NDP Leader Greg Selinger says MLA Dave Gaudreau won't be disciplined over a recent incident in which he raised concerns about the premier's unpopularity.

Sources told CBC News Gaudreau, NDP MLA for St. Norbert, left a caucus meeting in anger last Wednesday after he told party members he was getting a lot of negative comments about Selinger while campaigning. 

RAW: Greg Selinger comments on St. Norbert MLA Dave Gaudreau1:07

Speaking to reporters after the annual Breakfast with the Premier on Monday, Selinger said caucus is "a place where people express their views," which was what Gaudreau was doing.

Dave Gaudreau

St. Norbert NDP MLA Dave Gaudreau says he left a party meeting this week, but only because he wasn't feeling well. (CBC)

"We listen, we work together, we get back as a team and go out there and work for the people of Manitoba. That's just the way it is," he said.

Gaudreau said Monday he left early as a result of that conversation.

"It's a room where we're supposed to be free to vent our frustrations and what's going on. I mean you know me I'm passionate about my area," he said.

Royce Koop, a political scientist at the University of Manitoba, said Gaudreau's open dissent could be a sign the NDP is imploding and members have not accepted Selinger as leader.

"It shows that things haven't been solved ... feelings of dissatisfaction haven't totally been addressed by the premier," said Koop.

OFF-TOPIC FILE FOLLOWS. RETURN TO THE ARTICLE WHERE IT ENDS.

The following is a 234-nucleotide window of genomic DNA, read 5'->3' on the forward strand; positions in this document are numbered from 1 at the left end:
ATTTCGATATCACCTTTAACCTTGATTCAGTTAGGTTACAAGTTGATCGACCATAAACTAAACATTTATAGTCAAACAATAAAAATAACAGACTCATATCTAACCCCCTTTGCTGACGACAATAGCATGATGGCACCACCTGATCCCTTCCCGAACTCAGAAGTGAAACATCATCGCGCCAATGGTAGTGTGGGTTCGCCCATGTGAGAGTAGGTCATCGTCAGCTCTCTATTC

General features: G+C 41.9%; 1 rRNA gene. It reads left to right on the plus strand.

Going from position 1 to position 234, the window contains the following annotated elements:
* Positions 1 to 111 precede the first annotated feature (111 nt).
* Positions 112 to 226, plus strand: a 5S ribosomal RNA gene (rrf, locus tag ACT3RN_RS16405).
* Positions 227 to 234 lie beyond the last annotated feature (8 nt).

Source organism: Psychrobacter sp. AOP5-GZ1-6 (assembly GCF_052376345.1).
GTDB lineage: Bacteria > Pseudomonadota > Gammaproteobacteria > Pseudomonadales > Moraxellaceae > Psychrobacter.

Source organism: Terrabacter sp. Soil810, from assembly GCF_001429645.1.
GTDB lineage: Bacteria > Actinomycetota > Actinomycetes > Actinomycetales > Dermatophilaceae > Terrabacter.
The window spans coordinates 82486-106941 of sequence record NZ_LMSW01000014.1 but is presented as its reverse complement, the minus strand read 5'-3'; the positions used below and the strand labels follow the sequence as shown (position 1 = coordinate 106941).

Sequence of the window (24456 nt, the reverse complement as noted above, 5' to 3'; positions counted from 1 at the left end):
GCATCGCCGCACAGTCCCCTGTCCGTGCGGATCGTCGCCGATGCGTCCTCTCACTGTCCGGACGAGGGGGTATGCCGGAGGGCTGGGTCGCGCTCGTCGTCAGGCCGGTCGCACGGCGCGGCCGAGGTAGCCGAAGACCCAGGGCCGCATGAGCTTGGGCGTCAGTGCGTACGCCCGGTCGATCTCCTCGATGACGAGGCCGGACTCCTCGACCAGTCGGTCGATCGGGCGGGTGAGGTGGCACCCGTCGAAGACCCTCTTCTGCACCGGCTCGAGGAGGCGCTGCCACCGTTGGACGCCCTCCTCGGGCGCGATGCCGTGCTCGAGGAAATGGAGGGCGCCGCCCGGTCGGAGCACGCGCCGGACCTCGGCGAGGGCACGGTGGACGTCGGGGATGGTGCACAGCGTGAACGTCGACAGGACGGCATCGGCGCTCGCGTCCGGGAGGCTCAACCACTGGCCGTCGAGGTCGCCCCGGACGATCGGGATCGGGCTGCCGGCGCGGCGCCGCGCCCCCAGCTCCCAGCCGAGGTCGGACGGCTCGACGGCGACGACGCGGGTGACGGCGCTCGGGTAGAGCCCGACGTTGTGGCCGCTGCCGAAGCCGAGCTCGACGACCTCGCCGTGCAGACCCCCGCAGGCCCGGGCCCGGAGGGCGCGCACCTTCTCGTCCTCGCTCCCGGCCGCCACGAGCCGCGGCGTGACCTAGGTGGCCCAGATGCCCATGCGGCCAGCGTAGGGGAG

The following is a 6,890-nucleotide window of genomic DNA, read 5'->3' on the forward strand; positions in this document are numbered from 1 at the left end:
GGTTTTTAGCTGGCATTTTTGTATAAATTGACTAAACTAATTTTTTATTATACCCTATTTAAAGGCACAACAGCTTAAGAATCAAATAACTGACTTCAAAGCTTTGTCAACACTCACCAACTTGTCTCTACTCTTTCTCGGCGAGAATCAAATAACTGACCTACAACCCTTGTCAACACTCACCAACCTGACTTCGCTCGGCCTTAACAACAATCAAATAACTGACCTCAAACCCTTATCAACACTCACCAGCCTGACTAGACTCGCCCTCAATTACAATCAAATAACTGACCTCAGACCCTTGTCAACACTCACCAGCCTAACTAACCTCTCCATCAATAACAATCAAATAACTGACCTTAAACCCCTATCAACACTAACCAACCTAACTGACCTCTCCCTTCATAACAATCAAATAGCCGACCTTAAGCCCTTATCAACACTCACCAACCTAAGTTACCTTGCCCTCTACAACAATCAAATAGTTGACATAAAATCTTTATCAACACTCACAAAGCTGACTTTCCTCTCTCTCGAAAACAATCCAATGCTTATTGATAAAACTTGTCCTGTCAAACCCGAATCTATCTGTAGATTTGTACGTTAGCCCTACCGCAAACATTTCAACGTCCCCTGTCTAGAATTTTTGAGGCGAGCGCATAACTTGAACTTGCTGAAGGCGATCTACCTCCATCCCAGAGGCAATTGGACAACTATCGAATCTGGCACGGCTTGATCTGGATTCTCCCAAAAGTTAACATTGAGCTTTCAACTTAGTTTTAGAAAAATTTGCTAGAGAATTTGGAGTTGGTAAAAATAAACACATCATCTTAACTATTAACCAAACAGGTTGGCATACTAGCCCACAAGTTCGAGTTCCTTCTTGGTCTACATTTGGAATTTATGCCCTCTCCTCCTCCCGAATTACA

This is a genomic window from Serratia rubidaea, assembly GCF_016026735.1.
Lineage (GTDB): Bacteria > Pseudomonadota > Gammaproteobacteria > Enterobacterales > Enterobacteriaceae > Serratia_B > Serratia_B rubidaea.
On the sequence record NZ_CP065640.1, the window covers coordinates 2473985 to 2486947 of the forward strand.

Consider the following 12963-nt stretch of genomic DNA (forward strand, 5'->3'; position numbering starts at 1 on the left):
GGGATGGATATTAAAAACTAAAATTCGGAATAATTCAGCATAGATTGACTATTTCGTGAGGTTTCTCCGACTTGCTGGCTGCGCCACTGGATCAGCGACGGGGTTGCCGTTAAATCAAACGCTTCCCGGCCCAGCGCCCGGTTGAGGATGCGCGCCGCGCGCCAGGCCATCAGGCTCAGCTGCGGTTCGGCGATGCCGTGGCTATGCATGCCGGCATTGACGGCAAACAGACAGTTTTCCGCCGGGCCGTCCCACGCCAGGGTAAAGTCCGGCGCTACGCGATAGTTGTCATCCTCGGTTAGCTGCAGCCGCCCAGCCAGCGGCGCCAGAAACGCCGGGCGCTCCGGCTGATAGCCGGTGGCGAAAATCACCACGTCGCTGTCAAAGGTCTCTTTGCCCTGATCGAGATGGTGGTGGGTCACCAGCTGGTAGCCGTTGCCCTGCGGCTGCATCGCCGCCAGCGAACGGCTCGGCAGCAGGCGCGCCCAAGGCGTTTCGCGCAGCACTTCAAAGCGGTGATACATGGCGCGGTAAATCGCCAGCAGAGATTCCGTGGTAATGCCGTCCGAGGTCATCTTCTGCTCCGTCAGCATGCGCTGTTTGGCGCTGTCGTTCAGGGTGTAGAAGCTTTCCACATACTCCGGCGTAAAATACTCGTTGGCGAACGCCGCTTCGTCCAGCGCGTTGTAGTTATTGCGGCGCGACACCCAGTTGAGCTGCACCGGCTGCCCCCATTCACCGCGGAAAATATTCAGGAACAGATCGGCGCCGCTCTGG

"What this suggests is that they could lose very badly."

On Saturday, Gaudreau said he did not leave the meeting out of anger, he left because he was not feeling well.

"Our caucus is a place where we talk to each other and sometimes express frustrations. That's what happened," he said in a statement to CBC.

Gaudreau confirmed Monday he is concerned about the NDP leader's popularity.

"I was just hearing that people were not happy with him overall on the doorstep," he said.

New NDP campaign ad revealed

Selinger unveiled his party's newest campaign ad during Monday's breakfast event, which brought about 250 people to The Met in downtown Winnipeg.

"We've made tremendous progress in this province over the last 16 years: better schools, better hospitals, more doctors, more nurses, teachers with smaller class sizes," he says in the two-minute video, titled Greg Selinger in Conversation.

"It would be a tragedy to turn that backwards now and to lose all the things that we've gained for people."

Selinger's speech at the breakfast event, like the video, touted the governing NDP's accomplishments.

He told the audience the NDP is running many strong candidates across the province.

The Manitoba election is scheduled for April 19.